So many people are impressed with this singer or that. Or this undiscovered talent or someone doing something amazing. Every day someone reaches the pinnacle of human emotion over a story, meme, song, dance, demonstration of love etc. They claim (or someone before them claims) that their mind is blown. Seriously? I sit and wonder if these people just don’t have much of a mind in the first place or if they just don’t think all that often, so it’s easy to blow it out. But anyway… I have a challenge for all of us.

A mere three generations or so ago each town had its famous home stars: athletes, artists, musicians,speakers, actors, comedians, writers, chefs, dancers… Then our culture started raising up crews of super stars which eventually eclipsed the homespun talents of “little people”. All too soon the local yokels were forgotten, unsung, untasted and untried.

The very concept of offering arts to my community in imaginarium: IOFA (my small local effort in the non-profit world of spreading the joy of arts) is that each of us has the seed of creativity and expression within us and that with just a nudge, a word of encouragement and a little coaching, we can all blossom into that special artist, musician, actor or whatever.

Everyone deserves a spot on the stage; a moment in the spot light. Age doesn’t matter. Background doesn’t matter. What you look like doesn’t matter.

But we are a home bound  audience, comfortably ensconced in front of our TVs (or computers etc.). We would rather give money to someone we don’t know and to a company who endorses them and provides the product. We’d rather listen to a song that someone in a far off building decided was good enough to hear than to give the kid down the street a chance to show his stuff – from song and dance right down to the food we eat and the team(s) we cheer for.

If we shared meals with each other more often, fast food might lose its iron grip on our taste buds. If we cheered on our kids’ ball teams maybe there’d be fewer gangs. If we played on competing teams, maybe there’d be fewer health concerns. If we had community bands, theater groups, writers’ clubs, photo groups, cooking clubs, garden clubs, and all that stuff… maybe, just maybe we’d all care about each other more. Maybe there would be fewer suicides or drunken drivers.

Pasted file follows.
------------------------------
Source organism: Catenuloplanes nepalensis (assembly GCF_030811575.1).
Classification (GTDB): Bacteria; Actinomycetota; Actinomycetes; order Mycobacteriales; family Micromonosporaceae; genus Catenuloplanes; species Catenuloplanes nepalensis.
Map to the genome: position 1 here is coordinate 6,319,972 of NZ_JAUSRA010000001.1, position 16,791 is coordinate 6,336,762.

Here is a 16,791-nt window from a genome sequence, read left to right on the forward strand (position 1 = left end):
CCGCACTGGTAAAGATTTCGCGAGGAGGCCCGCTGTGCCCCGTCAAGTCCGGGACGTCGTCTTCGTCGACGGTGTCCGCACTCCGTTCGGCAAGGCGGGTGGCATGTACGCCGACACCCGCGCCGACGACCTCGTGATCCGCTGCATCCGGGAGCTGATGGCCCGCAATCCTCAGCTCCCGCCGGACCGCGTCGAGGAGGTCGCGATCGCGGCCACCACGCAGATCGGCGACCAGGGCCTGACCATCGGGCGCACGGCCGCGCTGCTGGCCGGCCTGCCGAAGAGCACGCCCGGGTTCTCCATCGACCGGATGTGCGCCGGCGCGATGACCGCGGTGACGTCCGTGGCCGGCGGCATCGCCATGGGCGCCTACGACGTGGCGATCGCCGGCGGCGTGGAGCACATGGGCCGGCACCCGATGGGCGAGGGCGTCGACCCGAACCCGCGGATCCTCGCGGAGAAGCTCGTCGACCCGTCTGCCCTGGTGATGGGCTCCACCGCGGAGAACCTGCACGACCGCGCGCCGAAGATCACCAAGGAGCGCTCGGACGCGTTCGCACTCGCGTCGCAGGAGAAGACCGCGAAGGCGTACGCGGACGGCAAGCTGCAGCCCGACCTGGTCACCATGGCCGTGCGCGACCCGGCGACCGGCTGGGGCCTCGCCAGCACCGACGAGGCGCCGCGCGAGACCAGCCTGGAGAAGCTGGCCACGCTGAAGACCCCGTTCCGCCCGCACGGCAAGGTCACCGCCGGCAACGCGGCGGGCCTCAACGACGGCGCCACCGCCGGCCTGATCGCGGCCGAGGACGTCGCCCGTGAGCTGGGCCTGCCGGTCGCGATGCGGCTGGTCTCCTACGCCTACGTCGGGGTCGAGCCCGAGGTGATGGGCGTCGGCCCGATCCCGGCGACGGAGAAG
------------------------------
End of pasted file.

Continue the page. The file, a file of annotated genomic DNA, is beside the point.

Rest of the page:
Maybe we’d remember what it is to have “Community”. Maybe we’d have fewer homeless people and more laughter. Maybe the tennis courts would be teeming with activity. Maybe the baseball fields would be places for families to meet and cheer their family member on to victory. Maybe our churches would have more joy.

Maybe our kids could have abetter chance of dreaming real dreams with meaningful goals. Maybe ‘lost’ arts like cooking and sewing and embroidering, kitting, quilt making, design, songwriting, instrument building, craftsmanship etc. would have more respect,more  value, camaraderie and place in our culture. Maybe we’d have safer streets and happier homes.

We can sit back, shaking our heads bemoaning the changes or we can ask how we might be able to turn back the hands of time even if it’s in small increments. Microshifts leading us back toward a time when homes are filled with laughter, music, game playing, book reading, home cooking, sharing. When our neighborhoods are places of gathering and caring. Where we listen and really hear what the other person is saying.

This is what I dream of. This is my fantasy. And I am so much the fool, that I imagine that there is a chance,albeit a small chance, that this can happen.


Published by Mary Blyth Jones

A free press is one of the most important factors in maintaining a civil and prosperous community. In an era where there is a plethora of information from a million random, (often questionable), sources, it is important to have at least one source that takes verification seriously. My goal is to present the news as it occurs, and based on facts. I make every effort to keep my own emotions and opinions separate from the news. Coalinga Press is a nonprofit endeavor. It was created as part of imaginarium: Institute of Fine Arts, a local 501 (c) (3) nonprofit. I teach music and art both online and in person. I am a proud grandmother of 8 amazing kiddos ranging in age from 16 - 0. I love traveling, playing the piano and guitar, kicking back at the ocean and being lazy.

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